Friendships seen evolving in face of social networking, technology.
Is companionship-light a fad, or a new staple in our emotional diet?
Laura Bellingkamp has no time. This 33 year old New York marketing consultant has met over a hundred cool new acquaintances on services like Friendster and J-date. She goes out every night, but at parties she meets more people, not less. And in addition to her work and social schedule, Laura must leave time to process all the content captured on her TIVO, iPod and four voice mail accounts. She’s exhibit one of what techno-sociologist Linda Stone calls “the continuous partial attention generation.”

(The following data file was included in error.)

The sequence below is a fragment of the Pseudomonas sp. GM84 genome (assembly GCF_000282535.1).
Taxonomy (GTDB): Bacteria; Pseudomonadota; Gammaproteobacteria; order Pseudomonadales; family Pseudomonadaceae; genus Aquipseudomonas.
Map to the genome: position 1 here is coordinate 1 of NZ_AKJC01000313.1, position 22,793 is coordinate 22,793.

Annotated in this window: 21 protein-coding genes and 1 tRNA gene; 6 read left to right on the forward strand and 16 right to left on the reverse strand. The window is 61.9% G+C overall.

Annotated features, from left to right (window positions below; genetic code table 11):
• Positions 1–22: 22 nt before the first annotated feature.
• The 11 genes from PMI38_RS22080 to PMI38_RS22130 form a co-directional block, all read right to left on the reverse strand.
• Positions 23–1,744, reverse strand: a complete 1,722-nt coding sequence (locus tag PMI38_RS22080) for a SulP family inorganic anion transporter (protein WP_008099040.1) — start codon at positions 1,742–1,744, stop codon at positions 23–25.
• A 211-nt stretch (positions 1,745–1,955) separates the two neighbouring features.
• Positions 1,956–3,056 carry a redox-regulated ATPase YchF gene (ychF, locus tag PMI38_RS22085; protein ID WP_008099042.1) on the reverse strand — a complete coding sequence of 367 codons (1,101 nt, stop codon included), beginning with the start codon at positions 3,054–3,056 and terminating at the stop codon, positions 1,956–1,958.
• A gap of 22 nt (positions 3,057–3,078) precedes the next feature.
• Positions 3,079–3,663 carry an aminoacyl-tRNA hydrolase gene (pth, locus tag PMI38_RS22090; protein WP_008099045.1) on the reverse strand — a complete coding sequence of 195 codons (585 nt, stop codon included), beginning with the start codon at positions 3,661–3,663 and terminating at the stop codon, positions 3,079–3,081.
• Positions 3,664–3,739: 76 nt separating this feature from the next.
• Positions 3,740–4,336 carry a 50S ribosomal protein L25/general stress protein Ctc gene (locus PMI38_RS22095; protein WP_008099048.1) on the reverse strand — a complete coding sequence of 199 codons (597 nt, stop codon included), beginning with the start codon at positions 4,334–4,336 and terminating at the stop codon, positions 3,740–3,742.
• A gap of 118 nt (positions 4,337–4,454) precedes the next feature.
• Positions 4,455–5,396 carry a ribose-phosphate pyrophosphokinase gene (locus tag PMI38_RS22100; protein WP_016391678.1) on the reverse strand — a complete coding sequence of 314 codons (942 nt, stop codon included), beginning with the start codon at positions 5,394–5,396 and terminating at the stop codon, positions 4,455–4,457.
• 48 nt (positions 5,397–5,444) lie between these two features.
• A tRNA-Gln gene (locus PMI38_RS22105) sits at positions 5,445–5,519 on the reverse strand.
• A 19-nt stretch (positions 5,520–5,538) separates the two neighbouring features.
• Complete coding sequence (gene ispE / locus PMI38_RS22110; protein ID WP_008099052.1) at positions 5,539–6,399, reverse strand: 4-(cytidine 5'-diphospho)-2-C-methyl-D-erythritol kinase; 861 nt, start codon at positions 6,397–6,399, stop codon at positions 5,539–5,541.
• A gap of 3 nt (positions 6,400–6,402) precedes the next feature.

Academics say the problem faced by Laura and those like her is how to deal with all those budding friendships. A hundred years ago a person was lucky to meet 15 new acquaintances a year. Now thanks to technology, people often meet that many in an hour. “Our species was never programmed to adapt to such an onslaught of potential intimacy” says Harvard biologist Irving Bockman. “ Yet we still have an innate need to meet people. So you can see the frightening implication of this codependent cycle. We now believe Traumatic Friendship Stress Disorder is rapidly emerging as the premier psychological ailment of our era.”